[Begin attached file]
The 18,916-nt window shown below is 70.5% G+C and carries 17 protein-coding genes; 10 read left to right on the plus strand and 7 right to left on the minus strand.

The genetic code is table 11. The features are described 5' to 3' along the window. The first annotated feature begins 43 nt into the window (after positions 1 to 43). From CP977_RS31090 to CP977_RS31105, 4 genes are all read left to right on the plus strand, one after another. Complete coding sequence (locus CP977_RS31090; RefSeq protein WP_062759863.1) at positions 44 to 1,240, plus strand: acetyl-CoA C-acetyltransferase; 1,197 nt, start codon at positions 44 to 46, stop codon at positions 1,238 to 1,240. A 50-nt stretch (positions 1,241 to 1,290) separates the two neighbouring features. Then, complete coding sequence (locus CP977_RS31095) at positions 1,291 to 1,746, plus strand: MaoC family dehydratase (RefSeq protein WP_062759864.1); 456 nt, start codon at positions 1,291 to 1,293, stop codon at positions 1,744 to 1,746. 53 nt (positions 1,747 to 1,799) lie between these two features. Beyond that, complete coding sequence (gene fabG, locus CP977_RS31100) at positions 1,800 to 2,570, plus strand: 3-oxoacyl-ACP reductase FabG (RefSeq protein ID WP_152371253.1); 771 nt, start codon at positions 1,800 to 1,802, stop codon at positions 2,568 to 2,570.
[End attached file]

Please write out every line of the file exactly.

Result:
The 18,916-nt window shown below is 70.5% G+C and carries 17 protein-coding genes; 10 read left to right on the plus strand and 7 right to left on the minus strand.

The genetic code is table 11. The features are described 5' to 3' along the window. The first annotated feature begins 43 nt into the window (after positions 1 to 43). From CP977_RS31090 to CP977_RS31105, 4 genes are all read left to right on the plus strand, one after another. Complete coding sequence (locus CP977_RS31090; RefSeq protein WP_062759863.1) at positions 44 to 1,240, plus strand: acetyl-CoA C-acetyltransferase; 1,197 nt, start codon at positions 44 to 46, stop codon at positions 1,238 to 1,240. A 50-nt stretch (positions 1,241 to 1,290) separates the two neighbouring features. Then, complete coding sequence (locus CP977_RS31095) at positions 1,291 to 1,746, plus strand: MaoC family dehydratase (RefSeq protein WP_062759864.1); 456 nt, start codon at positions 1,291 to 1,293, stop codon at positions 1,744 to 1,746. 53 nt (positions 1,747 to 1,799) lie between these two features. Beyond that, complete coding sequence (gene fabG, locus CP977_RS31100) at positions 1,800 to 2,570, plus strand: 3-oxoacyl-ACP reductase FabG (RefSeq protein ID WP_152371253.1); 771 nt, start codon at positions 1,800 to 1,802, stop codon at positions 2,568 to 2,570.